Russia not helping to stabilize Central African Republic: France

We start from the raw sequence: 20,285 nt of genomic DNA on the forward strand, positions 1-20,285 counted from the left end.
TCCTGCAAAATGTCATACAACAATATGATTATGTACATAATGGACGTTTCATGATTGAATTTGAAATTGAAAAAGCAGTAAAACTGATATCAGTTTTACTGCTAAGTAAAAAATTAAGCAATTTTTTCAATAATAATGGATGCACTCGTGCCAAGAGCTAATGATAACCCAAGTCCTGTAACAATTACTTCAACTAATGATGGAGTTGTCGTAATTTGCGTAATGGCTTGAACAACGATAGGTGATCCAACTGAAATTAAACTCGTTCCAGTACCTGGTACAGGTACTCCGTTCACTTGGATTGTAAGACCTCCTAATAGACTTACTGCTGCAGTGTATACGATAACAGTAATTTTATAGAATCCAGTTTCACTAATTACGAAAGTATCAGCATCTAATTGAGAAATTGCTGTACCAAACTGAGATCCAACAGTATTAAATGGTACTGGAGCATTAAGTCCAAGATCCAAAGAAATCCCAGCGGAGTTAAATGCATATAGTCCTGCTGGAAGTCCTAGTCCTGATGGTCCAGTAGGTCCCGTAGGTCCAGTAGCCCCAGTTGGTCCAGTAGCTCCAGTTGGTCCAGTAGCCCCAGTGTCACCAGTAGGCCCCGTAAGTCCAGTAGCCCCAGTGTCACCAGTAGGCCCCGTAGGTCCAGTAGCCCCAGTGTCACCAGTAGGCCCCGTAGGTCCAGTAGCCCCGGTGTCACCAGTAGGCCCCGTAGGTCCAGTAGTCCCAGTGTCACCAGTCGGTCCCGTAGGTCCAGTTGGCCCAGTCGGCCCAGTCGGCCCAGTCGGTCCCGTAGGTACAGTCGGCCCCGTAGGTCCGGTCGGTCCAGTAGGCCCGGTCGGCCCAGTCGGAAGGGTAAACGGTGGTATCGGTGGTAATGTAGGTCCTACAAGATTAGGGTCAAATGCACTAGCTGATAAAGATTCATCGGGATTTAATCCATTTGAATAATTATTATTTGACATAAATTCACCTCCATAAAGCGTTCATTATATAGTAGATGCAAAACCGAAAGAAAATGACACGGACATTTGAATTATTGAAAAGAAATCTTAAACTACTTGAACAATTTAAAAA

PARIS (Reuters) - Russia's expanding influence in Central African Republic (CAR), a former French colony, over the past months is not likely to stabilize the country, French Defense Minister Florence Parly told weekly Jeune Afrique. In December 2017, Russia obtained the go-ahead from the United Nations' Security Council to deliver arms to CAR, facing near-constant armed conflict since 2013, when a mostly Muslim Seleka rebel coalition overthrew then-president Francois Bozize, prompting reprisals from Christian 'anti-balaka' militias. Depite electing a new leader in 2016, the country has been mired in tit-for-tat inter-communal violence and political instability. Earlier this year Russia donated hundreds of weapons and sent 175 trainers to CAR to bolster the government's fight against militia groups. And last week it said it planned to send additional equipment and deploy more instructors, escalating its most significant military foray in Africa in decades. Asked if Russia's growing influence in CAR was posing a threat to French interests, Parly said: "I will not speak of French interests but of Central African interests". "Africa belongs to Africans and no one else, no more to the Russians than the French," she says. "Russia has asserted its presence in the Central African Republic in recent months, it is true, but I am not sure that this presence and the actions deployed by Moscow, like the agreements negotiated in Khartoum at the end of August, help to stabilize the country," she said. Russia's foreign ministry had defended its actions against what it said was "a certain 'jealousy'" by other foreign powers over Russia's role in CAR. Central African armed groups signed a preliminary agreement at the end of August in Khartoum under the aegis of Russia and Sudan, while the African Union, supported by Paris, was overseeing post-crisis negotiations. France has a military presence in CAR, mainly within the U.N. peacekeeping mission, known as MINUSCA. (Reporting by Sophie Louet and Sybille de La Hamaide; Editing by Toby Chopra)